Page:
• The CSS for a component can override the rules for child components. For instance, .mx_RoomList .mx_RoomTile {} would be the selector to override styles of RoomTiles when viewed in the context of a RoomList view. Overrides must be scoped to the View's CSS class - i.e. don't just define .mx_RoomTile {} in RoomList.css - only RoomTile.css is allowed to define its own CSS. Instead, say .mx_RoomList .mx_RoomTile {} to scope the override only to the context of RoomList views. N.B. overrides should be relatively rare as in general CSS inheritence should be enough.

  • Components should render only within the bounding box of their outermost DOM element. Page-absolute positioning and negative CSS margins and similar are generally not cool and stop the component from being reused easily in different places.

Originally matrix-react-sdk followed the Atomic design pattern as per to try to encourage a modular architecture. However, we found that the grouping of components into atoms/molecules/organisms made them harder to find relative to a functional split, and didn't emphasise the distinction between 'structural' and 'view' components, so we backed away from it.

Github Issues

All issues should be filed under for now.

OUTDATED: To Create Your Own Skin

This is ALL LIES currently, as skinning is currently broken - see the WARNING section at the top of this readme.

Skins are modules are exported from such a package in the lib directory. lib/skins contains one directory per-skin, named after the skin, and the modules directory contains modules as their javascript files.

A basic skin is provided in the matrix-react-skin package. This also contains a minimal application that instantiates the basic skin making a working matrix client.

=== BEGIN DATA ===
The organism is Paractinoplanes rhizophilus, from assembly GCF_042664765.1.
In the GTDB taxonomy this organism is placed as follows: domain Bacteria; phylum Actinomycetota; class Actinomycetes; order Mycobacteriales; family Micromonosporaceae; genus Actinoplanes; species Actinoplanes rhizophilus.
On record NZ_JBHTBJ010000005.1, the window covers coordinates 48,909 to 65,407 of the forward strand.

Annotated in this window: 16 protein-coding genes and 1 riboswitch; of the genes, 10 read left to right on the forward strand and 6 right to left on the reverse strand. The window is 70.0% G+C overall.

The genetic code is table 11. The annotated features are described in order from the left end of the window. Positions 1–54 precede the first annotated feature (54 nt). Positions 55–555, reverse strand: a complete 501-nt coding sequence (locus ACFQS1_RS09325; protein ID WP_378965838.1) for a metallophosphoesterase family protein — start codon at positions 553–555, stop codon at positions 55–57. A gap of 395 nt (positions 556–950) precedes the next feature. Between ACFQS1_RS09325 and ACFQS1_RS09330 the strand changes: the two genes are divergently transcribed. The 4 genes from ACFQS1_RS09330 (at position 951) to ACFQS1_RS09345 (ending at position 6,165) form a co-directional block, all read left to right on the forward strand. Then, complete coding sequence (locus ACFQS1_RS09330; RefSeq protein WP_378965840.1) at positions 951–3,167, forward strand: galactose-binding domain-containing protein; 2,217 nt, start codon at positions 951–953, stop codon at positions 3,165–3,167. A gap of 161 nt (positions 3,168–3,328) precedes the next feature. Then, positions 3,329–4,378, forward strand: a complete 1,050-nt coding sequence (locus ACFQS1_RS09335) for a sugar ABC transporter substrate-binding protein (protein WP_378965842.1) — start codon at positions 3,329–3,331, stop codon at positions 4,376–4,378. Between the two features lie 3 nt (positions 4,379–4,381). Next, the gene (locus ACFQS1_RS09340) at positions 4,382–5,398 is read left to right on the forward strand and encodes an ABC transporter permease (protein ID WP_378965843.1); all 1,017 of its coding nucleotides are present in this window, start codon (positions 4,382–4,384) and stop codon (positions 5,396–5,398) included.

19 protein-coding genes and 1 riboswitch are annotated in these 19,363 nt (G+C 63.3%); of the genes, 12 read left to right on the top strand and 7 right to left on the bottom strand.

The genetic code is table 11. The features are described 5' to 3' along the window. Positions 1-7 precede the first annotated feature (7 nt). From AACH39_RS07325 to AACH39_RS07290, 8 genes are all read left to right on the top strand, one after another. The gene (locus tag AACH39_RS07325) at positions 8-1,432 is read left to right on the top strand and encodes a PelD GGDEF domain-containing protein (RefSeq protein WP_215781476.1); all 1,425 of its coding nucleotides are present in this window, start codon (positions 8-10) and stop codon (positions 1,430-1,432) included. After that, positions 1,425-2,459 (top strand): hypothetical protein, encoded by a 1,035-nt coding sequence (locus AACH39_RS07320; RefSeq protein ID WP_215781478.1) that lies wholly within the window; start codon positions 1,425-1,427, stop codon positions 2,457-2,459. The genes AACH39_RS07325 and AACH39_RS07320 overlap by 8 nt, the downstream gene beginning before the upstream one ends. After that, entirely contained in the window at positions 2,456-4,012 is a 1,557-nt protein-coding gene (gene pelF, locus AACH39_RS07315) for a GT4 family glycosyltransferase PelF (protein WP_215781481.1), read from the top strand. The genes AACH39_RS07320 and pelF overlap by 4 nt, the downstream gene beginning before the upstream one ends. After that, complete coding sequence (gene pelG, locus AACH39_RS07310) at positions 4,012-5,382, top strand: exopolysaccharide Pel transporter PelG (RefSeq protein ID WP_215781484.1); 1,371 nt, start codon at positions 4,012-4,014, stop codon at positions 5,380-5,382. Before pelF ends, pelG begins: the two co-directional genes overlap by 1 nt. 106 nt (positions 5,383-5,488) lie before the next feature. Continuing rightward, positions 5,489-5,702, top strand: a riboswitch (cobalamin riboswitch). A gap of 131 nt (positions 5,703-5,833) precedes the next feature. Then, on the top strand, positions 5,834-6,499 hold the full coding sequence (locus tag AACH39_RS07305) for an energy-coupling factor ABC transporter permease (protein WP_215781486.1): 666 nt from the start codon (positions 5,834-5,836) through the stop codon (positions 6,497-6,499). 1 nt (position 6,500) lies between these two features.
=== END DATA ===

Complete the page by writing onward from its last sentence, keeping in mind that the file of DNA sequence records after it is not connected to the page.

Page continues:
You can use matrix-react-sdk directly, but to do this you would have to provide 'views' for each UI component. To get started quickly, use matrix-react-skin.

To actually change the look of a skin, you can create a base skin (which does not use views from any other skin) or you can make a derived skin. Note that derived skins are currently experimental: for example, the CSS from the skins it is based on will not be automatically included.

To make a skin, create React classes for any custom components you wish to add in a skin within src/skins/<skin name>. These can be based off the files in views in the matrix-react-skin package, modifying the require() statement appropriately.

If you make a derived skin, you only need copy the files you wish to customise.

Once you've made all your view files, you need to make a skinfo.json. This contains all the metadata for a skin. This is a JSON file with, currently, a single key, 'baseSkin'. Set this to the empty string if your skin is a base skin, or for a derived skin, set it to the path of your base skin's skinfo.json file, as you would use in a require call.

Now you have the basis of a skin, you need to generate a skindex.json file. The reskindex.js tool in matrix-react-sdk does this for you. It is suggested that you add an npm script to run this, as in matrix-react-skin.

For more specific detail on any of these steps, look at matrix-react-skin.

Alternative instructions:

  • Create a new NPM project. Be sure to directly depend on react, (otherwise you can end up with two copies of react).
  • Create an index.js file that sets up react. Add require statements for React and matrix-react-sdk. Load a skin using the 'loadSkin' method on the SDK and call Render. This can be a skin provided by a separate package or a skin in the same package.
  • Add a way to build your project: we suggest copying the scripts block from matrix-react-skin (which uses babel and webpack). You could use different tools but remember that at least the skins and modules of your project should end up in plain (ie. non ES6, non JSX) javascript in the lib directory at the end of the build process, as well as any packaging that you might do.
  • Create an index.html file pulling in your compiled javascript and the CSS bundle from the skin you use. For now, you'll also need to manually import CSS from any skins that your skin inherts from.